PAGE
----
Hiking training for a long trail is a different puppy for a senior than it is for a young person. On a recent morning five-mile hike while walking off the stress of nightly presentations about hiking and backpacking to an eager, older audience, I was like a horse let out of the stable: my stride lengthened with each step until I found the rhythm that sustains me and lets me breathe deep and free.
Working at night doesn’t suit me anymore, but crowds don’t show up at 2 p.m. when I’m ready to download my enthusiastic stories about walking, hiking, and backpacking. So evenings it is. I see the ones in the audience who yawn behind their hand, hoping this talk won’t go too long. It’s been a long day for them, too, and they need to be in bed. As the days lengthen, I enjoy the rhythm of getting up earlier when morning light visits me at 6:30 a.m., slowing down my activity at 6:30 p.m. and getting to bed at hiker midnight… 9 p.m. Travel and presentations have interfered with my bedtime routine and my trice-weekly training hikes up into the hills, snow or no snow. My trail date is only a month away and when I climbed 1,900 feet over four miles to Ostrich Peak in the snow with 25 pounds on my back, I could feel I was ready. So now I have to hang on to this state of physical readiness by hiking short hikes regularly and work on my mental readying.
The conditions on the southern part of the PCT in the desert are rainy and snowy. Postholing those four miles uphill last week told me I don’t want to start my 600-mile trek in snowy conditions, sleep in snow, bite down to deal with cold feet and wet gear, and pull out my toughness from the start. Toughness lives deep inside me. I don’t have to prove it to myself and I don’t have to seek it on the trail. My mental training for the trail happened long, long ago. It happened when I gave birth to my children, or when I challenged high-risk youth who needed to drop their tough stance and learn to trust. It happened when I watched my life partner’s strength diminish in his terminal illness. When I sat in “adhitthan” (no movement) in month-long meditation retreats I found my determination. My mental training came through living, and because I’m native Dutch, my trail name became The Iron Dutchess.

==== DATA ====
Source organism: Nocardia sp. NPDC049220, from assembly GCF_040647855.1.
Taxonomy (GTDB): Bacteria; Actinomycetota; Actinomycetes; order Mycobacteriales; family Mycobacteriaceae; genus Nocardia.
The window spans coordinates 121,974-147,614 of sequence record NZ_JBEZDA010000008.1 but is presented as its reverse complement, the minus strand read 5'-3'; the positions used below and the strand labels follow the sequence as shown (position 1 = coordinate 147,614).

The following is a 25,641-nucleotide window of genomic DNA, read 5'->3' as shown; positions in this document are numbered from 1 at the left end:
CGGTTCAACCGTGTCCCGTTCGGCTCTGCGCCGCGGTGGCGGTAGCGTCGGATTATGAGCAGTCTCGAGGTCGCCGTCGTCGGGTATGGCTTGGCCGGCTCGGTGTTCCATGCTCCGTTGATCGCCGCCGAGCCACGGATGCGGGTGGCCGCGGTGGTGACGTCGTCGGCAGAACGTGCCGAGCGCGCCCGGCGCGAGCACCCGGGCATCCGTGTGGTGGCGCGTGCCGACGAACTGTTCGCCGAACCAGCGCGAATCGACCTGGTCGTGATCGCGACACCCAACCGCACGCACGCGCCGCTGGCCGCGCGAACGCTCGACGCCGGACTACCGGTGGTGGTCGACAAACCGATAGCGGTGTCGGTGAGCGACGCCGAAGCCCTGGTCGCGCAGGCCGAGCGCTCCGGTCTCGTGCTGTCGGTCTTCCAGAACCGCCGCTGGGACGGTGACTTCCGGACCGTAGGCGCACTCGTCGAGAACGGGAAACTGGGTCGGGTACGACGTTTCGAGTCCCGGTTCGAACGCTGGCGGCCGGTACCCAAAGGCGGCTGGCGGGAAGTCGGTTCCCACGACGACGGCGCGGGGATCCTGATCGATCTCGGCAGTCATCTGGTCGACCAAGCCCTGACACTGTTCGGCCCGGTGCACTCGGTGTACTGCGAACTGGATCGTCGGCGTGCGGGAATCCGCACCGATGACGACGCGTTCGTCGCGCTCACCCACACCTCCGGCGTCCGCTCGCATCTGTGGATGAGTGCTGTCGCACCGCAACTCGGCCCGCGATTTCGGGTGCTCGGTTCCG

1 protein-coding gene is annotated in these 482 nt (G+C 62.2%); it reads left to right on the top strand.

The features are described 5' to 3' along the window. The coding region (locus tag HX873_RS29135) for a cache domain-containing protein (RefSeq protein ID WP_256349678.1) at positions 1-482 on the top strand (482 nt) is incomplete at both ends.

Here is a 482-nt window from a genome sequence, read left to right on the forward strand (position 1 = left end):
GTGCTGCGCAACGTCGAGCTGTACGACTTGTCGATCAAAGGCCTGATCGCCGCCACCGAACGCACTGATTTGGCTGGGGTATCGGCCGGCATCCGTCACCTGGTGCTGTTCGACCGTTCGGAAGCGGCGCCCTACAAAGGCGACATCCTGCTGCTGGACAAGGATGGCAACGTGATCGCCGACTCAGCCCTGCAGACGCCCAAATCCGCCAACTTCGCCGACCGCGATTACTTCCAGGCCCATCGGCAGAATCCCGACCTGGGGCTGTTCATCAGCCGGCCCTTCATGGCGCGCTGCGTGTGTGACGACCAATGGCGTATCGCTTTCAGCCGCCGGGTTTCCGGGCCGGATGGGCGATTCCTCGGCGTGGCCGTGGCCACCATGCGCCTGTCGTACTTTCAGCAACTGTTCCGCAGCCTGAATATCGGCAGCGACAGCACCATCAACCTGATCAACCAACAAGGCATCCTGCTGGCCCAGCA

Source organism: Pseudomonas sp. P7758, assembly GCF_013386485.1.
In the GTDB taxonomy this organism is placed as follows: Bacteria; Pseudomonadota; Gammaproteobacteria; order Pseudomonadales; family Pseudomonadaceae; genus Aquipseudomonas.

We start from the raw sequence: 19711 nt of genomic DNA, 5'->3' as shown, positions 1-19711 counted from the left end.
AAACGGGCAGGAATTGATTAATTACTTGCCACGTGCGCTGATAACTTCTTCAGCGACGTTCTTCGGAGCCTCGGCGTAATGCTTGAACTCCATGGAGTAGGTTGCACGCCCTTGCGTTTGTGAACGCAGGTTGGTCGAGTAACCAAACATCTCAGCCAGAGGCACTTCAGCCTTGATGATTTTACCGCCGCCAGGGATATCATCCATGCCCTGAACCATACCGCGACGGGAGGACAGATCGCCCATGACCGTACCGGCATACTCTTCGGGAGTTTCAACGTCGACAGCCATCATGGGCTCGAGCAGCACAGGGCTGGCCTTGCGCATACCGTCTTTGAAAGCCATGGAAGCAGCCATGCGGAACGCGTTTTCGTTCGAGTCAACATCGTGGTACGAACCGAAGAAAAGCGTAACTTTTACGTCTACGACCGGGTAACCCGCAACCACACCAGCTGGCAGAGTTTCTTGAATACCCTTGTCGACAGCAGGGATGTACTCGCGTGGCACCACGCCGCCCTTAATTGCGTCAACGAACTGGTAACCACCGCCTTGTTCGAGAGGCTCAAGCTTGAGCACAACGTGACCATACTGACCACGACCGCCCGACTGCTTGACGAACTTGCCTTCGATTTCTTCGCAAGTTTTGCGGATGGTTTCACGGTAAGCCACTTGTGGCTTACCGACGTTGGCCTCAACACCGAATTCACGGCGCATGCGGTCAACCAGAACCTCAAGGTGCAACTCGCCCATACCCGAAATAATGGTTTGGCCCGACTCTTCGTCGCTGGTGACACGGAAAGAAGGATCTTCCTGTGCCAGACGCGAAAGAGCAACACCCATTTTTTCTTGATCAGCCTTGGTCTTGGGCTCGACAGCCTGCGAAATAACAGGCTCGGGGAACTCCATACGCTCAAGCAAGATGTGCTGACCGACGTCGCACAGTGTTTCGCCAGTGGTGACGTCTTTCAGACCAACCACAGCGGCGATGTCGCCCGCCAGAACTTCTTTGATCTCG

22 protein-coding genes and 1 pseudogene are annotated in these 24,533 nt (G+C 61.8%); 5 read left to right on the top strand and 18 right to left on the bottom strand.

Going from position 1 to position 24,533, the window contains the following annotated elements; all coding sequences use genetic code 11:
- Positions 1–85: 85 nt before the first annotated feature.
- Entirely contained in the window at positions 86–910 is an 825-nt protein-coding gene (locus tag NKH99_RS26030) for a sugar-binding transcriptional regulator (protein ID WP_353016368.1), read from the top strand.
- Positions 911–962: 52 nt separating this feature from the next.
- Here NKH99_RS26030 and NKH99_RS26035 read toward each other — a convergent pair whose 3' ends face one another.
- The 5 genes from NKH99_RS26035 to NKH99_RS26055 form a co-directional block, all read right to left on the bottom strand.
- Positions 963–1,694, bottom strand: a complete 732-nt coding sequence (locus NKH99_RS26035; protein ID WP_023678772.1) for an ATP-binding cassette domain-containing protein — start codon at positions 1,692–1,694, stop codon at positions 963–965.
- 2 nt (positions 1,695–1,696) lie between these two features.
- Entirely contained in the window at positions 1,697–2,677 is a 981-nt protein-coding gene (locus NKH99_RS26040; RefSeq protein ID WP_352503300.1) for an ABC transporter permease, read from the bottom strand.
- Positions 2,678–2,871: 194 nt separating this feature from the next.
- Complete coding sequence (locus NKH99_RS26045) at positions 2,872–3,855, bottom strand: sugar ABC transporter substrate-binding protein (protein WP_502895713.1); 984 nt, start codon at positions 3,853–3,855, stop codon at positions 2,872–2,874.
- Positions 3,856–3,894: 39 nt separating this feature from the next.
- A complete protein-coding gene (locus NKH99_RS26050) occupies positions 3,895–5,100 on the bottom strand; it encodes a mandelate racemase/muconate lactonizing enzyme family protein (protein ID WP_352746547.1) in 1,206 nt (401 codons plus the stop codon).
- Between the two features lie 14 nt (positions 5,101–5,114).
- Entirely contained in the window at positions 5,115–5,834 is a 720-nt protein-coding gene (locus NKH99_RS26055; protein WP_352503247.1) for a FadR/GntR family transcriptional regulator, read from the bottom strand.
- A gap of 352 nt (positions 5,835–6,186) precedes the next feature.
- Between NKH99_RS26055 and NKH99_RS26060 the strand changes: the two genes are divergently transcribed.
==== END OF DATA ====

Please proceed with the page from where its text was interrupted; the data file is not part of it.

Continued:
Senior hikers who seek a long trail differ from the young ones who need to find their toughness. Senior hikers find other things. They find freedom from ageism, they find transcendence, and they find a reboot of their aging body. Many older people forget that they have that mental toughness and let their lives shrink. I can tell you, if you’ve made it to 60 or 70 and are still walking and doing, you have what it takes. You just have to activate it.
I go back to the trail every year to find freedom. Freedom from the jaws of comfort, freedom from the lazy-making stream of food and conveniences I ingest. I wean my self from the ever-open spout of stimulation, and entertainment our advanced society pours out. I go without, and I find inner freedom.
In these last weeks before I take off on the trail, I’m like a squirrel preparing for winter. I gather nuts, seeds, freeze-dried foods, and luxury tidbits to sustain me as I walk the miles. After six years of section hiking the PCT, I still think I need a fixed number of calories, I still am attached to the spout of daily living.
For me, physical training is easy compared to the psychological preparation. My brain gets anxious when it faces the unknown and I find my senior brain more anxious as it ages. As a senior hiker I’ve lost my “It won’t happen to me!” thinking of the junior hiker. I fret more about the unknown and prepare more than many a junior hiker. Until I set foot on the trail I’ll have to deal with the unknown. No matter how many miles I’ve hiked, the preparation for the Long Trail always challenges me.
Folks who say they don’t worry and take it as it comes must be ignorant of what awaits them, or blissfully young and foolish about what they think they can do.
So I walk and watch my mental gyrations about daily distances, food packages, devices that might not work, gear I might need and will forget. At the end of today’s five-miler my mind is calm and ready to do some more prep without feeling anxious. Hiking training has the benefits of what the trail offers: strong focus, mental clarity, confidence and an emerging feeling of freedom.